“So, I have to ask: What's with the shoes?” This was a question I frequently got from patients and colleagues alike throughout my surgical residency. I always found it peculiar that, as a surgeon, one of the most common questions I was asked tended not to be about procedural concerns, but rather about my choice of footwear. While the standard uniform for one in my profession is a set of scrubs, a white coat, and some version of clogs, I have always chosen Converse All Stars as my footwear of choice. Typically, I divert these questions with a quip about their usefulness or “classic style.” However, the true reasons I wear them date back to the beginning of my medical training.
During one of my first inpatient clerkships as a third-year medical student, I was instructed to wear business casual clothes to work. For men, this usually meant slacks, dress shoes, and a button-down shirt. As is typical for medical students, I would show up at the hospital daily before trainees and attendings, diligently collect information on my patients, then proceed to sweat through my uncomfortable business casual attire as I was grilled during morning rounds. One day, walking to the train for my daily commute through a cold Chicago winter, I soaked the only pair of dress shoes I owned wading through snow drifts. At the time, I could afford only the one pair of dress shoes, so while they dried out at home the next day, I showed up to work with some nearly new, clean black Converse All Stars in addition to my typical medical student attire. That afternoon, my attending asked to speak to me privately. I was berated for my choice in footwear and told, “If you want to be a doctor and have people respect you as such, you need to take yourself more seriously and dress like a professional. No one will take you seriously wearing those.” While I didn't understand the reason why my shoes inspired such vitriol, such a stern lecture had me seriously worried about failing the rotation. My “Chuck Taylors” never saw the fluorescent light of the hospital for the remainder of medical school.
The rest of my clinical rotations passed by uneventfully, and I soon found myself preparing for a surgical internship. I still vividly recalled that day as a medical student and the feelings of embarrassment and confusion as I was lectured about how my shoes would undercut my legitimacy as a professional. Reflecting on this memory, I decided it was time to go shopping: I drove straight to a local shoe store where I bought a brand-new pair of bright red Converse and promised myself that would be my only footwear throughout residency.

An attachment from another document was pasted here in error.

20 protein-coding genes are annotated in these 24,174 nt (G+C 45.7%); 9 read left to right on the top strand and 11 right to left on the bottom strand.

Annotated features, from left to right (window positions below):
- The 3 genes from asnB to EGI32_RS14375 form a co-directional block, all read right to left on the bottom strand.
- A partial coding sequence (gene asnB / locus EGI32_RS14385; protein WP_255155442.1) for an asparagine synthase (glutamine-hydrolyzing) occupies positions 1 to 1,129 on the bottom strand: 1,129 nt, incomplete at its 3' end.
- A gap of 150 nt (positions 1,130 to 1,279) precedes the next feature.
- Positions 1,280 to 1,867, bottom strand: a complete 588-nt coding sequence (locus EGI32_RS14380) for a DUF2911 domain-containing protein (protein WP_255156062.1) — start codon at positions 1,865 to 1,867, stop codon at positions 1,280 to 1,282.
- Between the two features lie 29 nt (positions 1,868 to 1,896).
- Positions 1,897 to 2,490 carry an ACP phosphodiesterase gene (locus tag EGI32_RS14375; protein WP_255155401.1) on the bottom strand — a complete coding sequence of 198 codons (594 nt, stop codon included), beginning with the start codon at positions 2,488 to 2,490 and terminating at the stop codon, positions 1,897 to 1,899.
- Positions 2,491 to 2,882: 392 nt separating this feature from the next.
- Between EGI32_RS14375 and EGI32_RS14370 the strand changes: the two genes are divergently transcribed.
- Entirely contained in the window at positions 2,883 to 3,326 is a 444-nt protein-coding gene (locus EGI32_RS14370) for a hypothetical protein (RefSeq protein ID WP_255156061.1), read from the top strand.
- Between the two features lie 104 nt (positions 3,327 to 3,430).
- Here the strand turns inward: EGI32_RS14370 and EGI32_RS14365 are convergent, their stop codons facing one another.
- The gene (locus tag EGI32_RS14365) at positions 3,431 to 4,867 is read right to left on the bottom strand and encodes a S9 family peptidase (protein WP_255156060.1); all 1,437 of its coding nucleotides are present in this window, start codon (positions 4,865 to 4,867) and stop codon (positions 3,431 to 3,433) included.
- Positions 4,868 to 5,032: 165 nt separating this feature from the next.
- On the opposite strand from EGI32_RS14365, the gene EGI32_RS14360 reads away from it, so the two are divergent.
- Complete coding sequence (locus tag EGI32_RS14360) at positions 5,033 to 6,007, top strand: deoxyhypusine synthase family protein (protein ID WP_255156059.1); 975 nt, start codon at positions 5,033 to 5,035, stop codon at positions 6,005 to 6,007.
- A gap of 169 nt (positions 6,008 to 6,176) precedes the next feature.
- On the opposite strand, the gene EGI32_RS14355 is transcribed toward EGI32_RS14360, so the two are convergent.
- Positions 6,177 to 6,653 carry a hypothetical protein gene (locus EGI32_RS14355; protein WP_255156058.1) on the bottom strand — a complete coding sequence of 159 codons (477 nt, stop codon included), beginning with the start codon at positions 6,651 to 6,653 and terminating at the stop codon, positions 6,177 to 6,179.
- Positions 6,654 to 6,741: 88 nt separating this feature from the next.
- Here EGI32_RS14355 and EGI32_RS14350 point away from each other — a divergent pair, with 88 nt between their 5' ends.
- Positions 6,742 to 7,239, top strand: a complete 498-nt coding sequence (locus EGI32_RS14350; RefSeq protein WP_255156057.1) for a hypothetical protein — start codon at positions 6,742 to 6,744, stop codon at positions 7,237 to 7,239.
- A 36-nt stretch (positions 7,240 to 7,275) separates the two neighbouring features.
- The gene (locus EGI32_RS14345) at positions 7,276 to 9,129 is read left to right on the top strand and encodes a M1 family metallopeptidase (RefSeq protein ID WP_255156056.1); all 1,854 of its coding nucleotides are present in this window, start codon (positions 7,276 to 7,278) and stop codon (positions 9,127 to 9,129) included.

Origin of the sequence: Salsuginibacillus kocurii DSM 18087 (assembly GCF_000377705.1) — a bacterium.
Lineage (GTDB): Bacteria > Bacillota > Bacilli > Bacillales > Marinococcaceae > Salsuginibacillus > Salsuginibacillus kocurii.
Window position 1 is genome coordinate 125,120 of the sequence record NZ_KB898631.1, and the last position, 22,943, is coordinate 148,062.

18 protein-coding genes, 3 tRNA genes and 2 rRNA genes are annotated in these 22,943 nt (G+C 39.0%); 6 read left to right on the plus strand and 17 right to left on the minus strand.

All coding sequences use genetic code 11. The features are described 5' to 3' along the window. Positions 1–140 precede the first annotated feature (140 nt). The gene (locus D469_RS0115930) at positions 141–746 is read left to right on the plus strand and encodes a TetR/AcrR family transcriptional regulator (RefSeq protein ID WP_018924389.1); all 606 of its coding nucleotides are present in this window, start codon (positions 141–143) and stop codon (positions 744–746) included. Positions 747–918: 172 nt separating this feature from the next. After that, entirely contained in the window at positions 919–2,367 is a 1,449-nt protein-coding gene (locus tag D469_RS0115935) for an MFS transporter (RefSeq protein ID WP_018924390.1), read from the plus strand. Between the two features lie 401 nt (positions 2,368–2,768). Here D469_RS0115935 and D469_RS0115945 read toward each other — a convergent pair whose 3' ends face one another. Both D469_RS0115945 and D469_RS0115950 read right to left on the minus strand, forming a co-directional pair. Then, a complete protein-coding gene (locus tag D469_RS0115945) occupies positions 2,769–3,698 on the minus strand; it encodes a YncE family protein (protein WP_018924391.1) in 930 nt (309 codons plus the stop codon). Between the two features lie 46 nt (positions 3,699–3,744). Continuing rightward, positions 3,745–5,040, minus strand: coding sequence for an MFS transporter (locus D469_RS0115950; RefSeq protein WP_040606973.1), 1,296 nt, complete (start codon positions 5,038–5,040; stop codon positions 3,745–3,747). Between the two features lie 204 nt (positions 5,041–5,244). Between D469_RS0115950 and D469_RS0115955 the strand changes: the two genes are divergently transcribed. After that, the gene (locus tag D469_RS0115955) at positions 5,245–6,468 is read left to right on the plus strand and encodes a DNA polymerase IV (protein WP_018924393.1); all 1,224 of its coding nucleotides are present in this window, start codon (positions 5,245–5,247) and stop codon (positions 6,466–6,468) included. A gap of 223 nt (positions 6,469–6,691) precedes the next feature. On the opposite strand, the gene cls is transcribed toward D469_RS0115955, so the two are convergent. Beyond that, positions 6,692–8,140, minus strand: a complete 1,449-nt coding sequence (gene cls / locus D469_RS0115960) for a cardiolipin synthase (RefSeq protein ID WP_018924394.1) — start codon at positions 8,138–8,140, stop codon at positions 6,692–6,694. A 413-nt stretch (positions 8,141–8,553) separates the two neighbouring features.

Beginning almost immediately, the strangest thing happened. Hospital staff, my colleagues, and my patients began to identify me by my shoes. My attendings would chuckle when they saw them, often asking how I kept them clean, or how I was able to stand for long hours in the operating room with their flat soles. “Dr. Redshoes” became the moniker given me by the ward nurses almost overnight. Some colleagues would tell me they found me much more approachable because of my shoes, which they found amusing. My patients, starting an encounter tense and nervous, would often relax slightly after seeing my footwear. One apprehensive patient with appendicitis in the emergency department looked down, laughed, and said, “Any doc that wears Chucks is alright with me.” Later when working in pediatric surgery, the children I operated on would be calmer preoperatively because I wore shoes like they did—a tiny reminder of the real world in their scary confines of a hospital bed.
Reflecting on these experiences during my training, I often go back to that day in medical school, with my former attending pointing to my shoes as a lack of professionalism. I am grateful to many other mentors who taught me what it means to be a professional and to uphold standards of professional appearance and conduct. At the same time, holding onto my own unique style wound up helping me connect with many of those I served, even if the starting point was something as innocuous as a conversation about a pair of shoes.
Buying those red shoes started out as an act of defiance, but over my years in residency they became a symbol of something else entirely—a kind of silent nod to the fact that, although I am the physician and you are the patient, we are in this together. The day I graduated, I looked down at my worn-out Chucks and decided it felt appropriate to finally hang them up. It was the end of an era, but I will never forget the lessons I learned while walking many miles in those red shoes.
The views expressed in this article reflect the results of research conducted by the author and do not necessarily reflect the official policy or position of the Department of the Navy, the Department of Defense, or the US Government.